2015 is the year that a series of long-awaited Design Forum convened to open a conversation where a central question will be addressed: “how might we use our networks to improve the delivery of child survival?”
This is the culmination of a running stunt called the 10 City Bridge Run which involved me running 10 sub-marathons each of 24 km in 10 cities across 10 countries. Right now as I type this post, I am standing on the verge of the ninth leg here in Toronto. The weather is cold with some snow flurries, and at -9 degrees celsius, there is every possibility it could snow while I am out running. I will be running between the cusp of two years: setting off when the new year turns in Sydney, and ahead of the new year here in Toronto. Bridging the years.
The resolution is to improve child survival.
One way you can help now is by signing this petition to The Hon Julie Bishop MP, who is Australia’s Foreign Minister, where together we will be asking her to be the official champion for this series of Design Forum.
I made two videos along this journey which give a little more information below. Happy New Year!
How will the 10 City Bridge Run play out? It is about participation, but to the extent this occurs is not up to me, but the contribution of others. Here is a broad overview of how I see the initiative taking shape.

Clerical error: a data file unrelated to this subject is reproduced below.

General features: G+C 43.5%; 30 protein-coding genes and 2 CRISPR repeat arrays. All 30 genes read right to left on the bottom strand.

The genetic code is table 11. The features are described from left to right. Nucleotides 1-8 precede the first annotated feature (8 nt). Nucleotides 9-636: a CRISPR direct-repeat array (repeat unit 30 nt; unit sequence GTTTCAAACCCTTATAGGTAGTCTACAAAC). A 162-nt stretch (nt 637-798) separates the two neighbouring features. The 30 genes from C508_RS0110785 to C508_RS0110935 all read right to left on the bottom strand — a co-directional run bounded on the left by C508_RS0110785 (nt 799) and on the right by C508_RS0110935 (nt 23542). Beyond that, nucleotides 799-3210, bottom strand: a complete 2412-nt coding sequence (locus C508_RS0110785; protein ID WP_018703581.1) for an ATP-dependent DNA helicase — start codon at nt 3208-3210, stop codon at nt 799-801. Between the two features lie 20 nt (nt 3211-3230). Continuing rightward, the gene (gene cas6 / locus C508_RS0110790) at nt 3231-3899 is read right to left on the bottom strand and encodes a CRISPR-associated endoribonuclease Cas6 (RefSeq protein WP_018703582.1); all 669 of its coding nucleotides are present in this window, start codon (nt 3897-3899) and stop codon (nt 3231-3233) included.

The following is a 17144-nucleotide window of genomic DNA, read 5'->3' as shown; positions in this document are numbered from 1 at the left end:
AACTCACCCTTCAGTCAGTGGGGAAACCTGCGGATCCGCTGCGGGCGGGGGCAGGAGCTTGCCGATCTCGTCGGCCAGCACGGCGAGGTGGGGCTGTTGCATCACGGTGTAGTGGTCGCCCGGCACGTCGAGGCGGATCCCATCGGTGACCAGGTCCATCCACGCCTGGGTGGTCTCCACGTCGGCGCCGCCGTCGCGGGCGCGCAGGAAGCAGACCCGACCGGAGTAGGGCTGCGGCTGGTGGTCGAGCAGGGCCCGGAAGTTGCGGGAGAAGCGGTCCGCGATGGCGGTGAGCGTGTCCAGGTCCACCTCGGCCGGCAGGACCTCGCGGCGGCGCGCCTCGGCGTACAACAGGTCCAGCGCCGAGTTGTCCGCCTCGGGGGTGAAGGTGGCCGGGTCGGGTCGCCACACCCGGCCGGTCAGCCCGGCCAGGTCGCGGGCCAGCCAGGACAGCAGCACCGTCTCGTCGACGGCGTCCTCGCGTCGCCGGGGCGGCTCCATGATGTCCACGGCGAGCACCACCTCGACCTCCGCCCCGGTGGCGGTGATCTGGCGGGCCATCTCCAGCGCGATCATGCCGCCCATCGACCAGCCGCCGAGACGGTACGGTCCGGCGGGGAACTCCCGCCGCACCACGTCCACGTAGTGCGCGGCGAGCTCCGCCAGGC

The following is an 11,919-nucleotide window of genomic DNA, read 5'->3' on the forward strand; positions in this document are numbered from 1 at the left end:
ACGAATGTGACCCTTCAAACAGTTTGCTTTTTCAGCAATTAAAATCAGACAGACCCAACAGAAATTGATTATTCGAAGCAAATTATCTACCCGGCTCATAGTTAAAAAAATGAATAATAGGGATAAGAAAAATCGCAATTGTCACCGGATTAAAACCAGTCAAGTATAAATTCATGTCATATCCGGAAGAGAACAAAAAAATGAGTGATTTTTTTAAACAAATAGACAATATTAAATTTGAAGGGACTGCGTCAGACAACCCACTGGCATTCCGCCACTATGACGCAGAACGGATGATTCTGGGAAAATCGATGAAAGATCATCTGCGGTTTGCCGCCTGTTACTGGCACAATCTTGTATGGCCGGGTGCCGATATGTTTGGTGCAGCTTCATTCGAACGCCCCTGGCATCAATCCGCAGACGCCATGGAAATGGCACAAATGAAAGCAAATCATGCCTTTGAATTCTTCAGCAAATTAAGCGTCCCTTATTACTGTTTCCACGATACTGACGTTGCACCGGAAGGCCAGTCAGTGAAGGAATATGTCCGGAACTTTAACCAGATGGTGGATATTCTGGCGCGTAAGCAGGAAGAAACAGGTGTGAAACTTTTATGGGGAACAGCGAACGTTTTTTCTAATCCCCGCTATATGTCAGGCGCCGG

This might seem a little wordy, but a workable framework is needed for something that is a little complex. If you see a way to simply this, or just drop stuff off the list please let me know!
While this is an overview to work from, the initiative will be taken ‘one step at a time’.
This is a creative process of inquiry. Your participation is welcome at every point.
- Observing: The 10 City Bridge Run began with observing the United Nations and the MDG, culminating at the late September New York Millennium Development Goals (MDG) High Level Plenary.
- Designing: Prior to commencing the 10 City Bridge Run, a design process will occur to optimise participation and challenge what is expected to be achieved.
- Listening: The November G20 Summit will be monitored closely to hear what decisions are being made influencing development and child mortality.
- Carrying a message: From the time the G20 commences until the conclusion of the 10 City Bridge Run a month later, the 10 City Bridge Run will officially commence in earnest with the running of 10 sub-marathons each of 24 km in 10 cities across 10 countries. Each country is a member of the G20, and each city tells a story in the narrative. Each run is representative of the 24,000 children that die every day around the world.
- Bridge Building: During the running, the intention is to collate 24,000 photographs of human bridges. We want these to be meaningful, expressive and have impact.
- Petition: After the run, the photographs of the bridges will be sent to each leader of G20 member states to express our collective appeal for action in reducing child mortality. The petition will applaud the leaders commitment to making change happen. The petition will hold the leaders to account for decisions influencing extreme poverty they make at the G20 Summit in Seoul.
- Framework: Publish a co-created list of 10 actionable items to make a difference without needing to spend money with a working title of “10 Steps to Social Alchemy”. This will provide a framework for participative engagement during 2011.